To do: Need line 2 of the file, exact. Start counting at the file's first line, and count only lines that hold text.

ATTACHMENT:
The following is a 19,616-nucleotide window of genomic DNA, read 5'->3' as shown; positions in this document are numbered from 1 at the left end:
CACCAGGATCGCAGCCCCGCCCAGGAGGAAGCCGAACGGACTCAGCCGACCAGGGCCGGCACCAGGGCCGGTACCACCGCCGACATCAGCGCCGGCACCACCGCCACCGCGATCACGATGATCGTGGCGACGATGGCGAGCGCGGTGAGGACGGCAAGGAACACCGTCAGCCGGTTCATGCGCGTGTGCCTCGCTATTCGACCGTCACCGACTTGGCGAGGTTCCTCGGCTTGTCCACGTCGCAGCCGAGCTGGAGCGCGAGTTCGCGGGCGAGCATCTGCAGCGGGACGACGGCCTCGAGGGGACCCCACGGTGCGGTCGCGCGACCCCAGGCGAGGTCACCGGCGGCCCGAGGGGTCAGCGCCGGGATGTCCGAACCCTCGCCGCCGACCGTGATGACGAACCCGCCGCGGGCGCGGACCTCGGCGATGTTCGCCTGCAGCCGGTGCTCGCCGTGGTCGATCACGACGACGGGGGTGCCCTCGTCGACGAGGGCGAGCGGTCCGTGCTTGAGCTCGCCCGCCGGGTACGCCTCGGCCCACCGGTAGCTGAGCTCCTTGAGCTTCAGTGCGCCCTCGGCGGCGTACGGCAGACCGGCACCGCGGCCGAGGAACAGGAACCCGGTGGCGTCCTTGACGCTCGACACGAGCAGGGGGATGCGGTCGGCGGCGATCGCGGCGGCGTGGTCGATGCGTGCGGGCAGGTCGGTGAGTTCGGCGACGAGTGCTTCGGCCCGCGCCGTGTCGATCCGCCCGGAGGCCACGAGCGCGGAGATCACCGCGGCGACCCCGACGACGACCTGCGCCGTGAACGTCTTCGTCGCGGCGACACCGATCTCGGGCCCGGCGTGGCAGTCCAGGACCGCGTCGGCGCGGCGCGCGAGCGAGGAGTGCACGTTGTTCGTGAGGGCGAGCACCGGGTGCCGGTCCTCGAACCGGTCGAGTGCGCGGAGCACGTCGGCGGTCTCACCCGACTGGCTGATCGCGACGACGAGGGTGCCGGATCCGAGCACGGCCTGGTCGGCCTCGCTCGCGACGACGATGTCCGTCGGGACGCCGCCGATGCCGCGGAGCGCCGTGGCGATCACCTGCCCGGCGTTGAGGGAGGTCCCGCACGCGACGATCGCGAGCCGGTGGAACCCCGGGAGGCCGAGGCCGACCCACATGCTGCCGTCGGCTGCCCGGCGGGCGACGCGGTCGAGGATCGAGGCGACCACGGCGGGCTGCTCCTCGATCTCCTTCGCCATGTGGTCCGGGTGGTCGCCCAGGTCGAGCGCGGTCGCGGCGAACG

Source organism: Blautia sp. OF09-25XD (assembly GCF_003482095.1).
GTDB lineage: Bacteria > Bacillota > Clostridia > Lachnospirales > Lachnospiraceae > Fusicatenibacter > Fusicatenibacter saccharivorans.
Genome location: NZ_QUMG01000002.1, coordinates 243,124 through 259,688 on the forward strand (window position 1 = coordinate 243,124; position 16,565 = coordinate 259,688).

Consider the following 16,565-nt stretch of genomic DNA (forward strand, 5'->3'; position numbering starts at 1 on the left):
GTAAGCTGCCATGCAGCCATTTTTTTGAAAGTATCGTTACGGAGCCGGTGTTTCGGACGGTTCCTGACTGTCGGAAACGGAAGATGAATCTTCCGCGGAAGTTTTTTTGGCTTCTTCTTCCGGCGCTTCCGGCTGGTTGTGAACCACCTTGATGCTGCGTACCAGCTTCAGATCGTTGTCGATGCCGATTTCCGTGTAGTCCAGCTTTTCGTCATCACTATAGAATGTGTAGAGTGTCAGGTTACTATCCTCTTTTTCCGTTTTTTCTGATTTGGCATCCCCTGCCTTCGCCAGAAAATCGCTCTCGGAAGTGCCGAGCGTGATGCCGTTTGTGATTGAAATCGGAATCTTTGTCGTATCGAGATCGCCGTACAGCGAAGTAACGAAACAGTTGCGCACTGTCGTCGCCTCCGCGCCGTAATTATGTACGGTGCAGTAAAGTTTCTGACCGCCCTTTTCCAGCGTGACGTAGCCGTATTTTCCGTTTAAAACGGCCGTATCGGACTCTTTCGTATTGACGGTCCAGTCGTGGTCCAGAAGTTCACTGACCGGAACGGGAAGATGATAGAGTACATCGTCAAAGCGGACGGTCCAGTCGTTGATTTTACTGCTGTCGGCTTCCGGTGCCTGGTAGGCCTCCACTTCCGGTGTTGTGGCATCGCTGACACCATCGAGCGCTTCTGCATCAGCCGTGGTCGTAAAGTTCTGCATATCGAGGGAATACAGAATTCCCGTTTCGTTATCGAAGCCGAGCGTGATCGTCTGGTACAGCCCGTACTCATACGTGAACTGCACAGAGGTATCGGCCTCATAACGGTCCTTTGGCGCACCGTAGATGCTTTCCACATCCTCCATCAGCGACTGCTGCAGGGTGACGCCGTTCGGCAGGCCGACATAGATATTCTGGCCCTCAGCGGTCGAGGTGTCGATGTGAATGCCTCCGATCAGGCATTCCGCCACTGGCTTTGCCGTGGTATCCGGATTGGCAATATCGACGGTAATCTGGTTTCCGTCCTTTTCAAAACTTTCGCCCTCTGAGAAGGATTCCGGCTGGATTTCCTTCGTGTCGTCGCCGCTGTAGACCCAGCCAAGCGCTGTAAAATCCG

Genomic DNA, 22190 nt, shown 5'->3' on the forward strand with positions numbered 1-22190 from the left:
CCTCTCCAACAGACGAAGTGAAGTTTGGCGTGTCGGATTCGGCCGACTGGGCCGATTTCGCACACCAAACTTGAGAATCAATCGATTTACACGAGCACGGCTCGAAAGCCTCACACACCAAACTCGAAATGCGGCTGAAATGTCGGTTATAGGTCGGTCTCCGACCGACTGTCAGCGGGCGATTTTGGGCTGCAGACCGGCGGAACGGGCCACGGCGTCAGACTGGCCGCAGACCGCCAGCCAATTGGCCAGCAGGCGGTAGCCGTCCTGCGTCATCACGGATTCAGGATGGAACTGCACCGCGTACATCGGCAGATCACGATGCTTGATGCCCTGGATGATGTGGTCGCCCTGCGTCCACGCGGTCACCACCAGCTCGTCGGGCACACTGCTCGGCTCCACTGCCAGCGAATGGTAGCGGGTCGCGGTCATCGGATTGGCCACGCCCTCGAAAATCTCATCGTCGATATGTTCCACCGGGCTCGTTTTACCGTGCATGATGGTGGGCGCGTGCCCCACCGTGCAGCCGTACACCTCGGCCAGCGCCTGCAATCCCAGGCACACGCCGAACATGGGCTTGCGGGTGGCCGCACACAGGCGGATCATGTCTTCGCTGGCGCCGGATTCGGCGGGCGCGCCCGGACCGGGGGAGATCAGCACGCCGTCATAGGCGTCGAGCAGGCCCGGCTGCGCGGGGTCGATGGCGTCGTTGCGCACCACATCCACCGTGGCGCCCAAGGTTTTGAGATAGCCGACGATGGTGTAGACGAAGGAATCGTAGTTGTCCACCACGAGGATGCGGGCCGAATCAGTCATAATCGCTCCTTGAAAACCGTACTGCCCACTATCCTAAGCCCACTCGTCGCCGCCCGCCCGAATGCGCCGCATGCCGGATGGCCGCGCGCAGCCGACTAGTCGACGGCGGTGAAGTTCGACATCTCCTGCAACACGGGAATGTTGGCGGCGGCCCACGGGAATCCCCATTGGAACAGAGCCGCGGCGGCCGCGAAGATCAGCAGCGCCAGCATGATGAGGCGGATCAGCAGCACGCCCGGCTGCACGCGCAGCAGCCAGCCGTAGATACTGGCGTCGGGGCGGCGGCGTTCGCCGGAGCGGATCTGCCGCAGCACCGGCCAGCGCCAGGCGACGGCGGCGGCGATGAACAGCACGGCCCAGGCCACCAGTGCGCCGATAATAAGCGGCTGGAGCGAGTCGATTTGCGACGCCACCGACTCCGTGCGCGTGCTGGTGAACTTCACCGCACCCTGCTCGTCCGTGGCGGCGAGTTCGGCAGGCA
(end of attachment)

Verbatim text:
CACCAGGATCGCAGCCCCGCCCAGGAGGAAGCCGAACGGACTCAGCCGACCAGGGCCGGCACCAGGGCCGGTACCACCGCCGACATCAGCGCCGGCACCACCGCCACCGCGATCACGATGATCGTGGCGACGATGGCGAGCGCGGTGAGGACGGCAAGGAACACCGTCAGCCGGTTCATGCGCGTGTGCCTCGCTATTCGACCGTCACCGACTTGGCGAGGTTCCTCGGCTTGTCCACGTCGCAGCCGAGCTGGAGCGCGAGTTCGCGGGCGAGCATCTGCAGCGGGACGACGGCCTCGAGGGGACCCCACGGTGCGGTCGCGCGACCCCAGGCGAGGTCACCGGCGGCCCGAGGGGTCAGCGCCGGGATGTCCGAACCCTCGCCGCCGACCGTGATGACGAACCCGCCGCGGGCGCGGACCTCGGCGATGTTCGCCTGCAGCCGGTGCTCGCCGTGGTCGATCACGACGACGGGGGTGCCCTCGTCGACGAGGGCGAGCGGTCCGTGCTTGAGCTCGCCCGCCGGGTACGCCTCGGCCCACCGGTAGCTGAGCTCCTTGAGCTTCAGTGCGCCCTCGGCGGCGTACGGCAGACCGGCACCGCGGCCGAGGAACAGGAACCCGGTGGCGTCCTTGACGCTCGACACGAGCAGGGGGATGCGGTCGGCGGCGATCGCGGCGGCGTGGTCGATGCGTGCGGGCAGGTCGGTGAGTTCGGCGACGAGTGCTTCGGCCCGCGCCGTGTCGATCCGCCCGGAGGCCACGAGCGCGGAGATCACCGCGGCGACCCCGACGACGACCTGCGCCGTGAACGTCTTCGTCGCGGCGACACCGATCTCGGGCCCGGCGTGGCAGTCCAGGACCGCGTCGGCGCGGCGCGCGAGCGAGGAGTGCACGTTGTTCGTGAGGGCGAGCACCGGGTGCCGGTCCTCGAACCGGTCGAGTGCGCGGAGCACGTCGGCGGTCTCACCCGACTGGCTGATCGCGACGACGAGGGTGCCGGATCCGAGCACGGCCTGGTCGGCCTCGCTCGCGACGACGATGTCCGTCGGGACGCCGCCGATGCCGCGGAGCGCCGTGGCGATCACCTGCCCGGCGTTGAGGGAGGTCCCGCACGCGACGATCGCGAGCCGGTGGAACCCCGGGAGGCCGAGGCCGACCCACATGCTGCCGTCGGCTGCCCGGCGGGCGACGCGGTCGAGGATCGAGGCGACCACGGCGGGCTGCTCCTCGATCTCCTTCGCCATGTGGTCCGGGTGGTCGCCCAGGTCGAGCGCGGTCGCGGCGAACG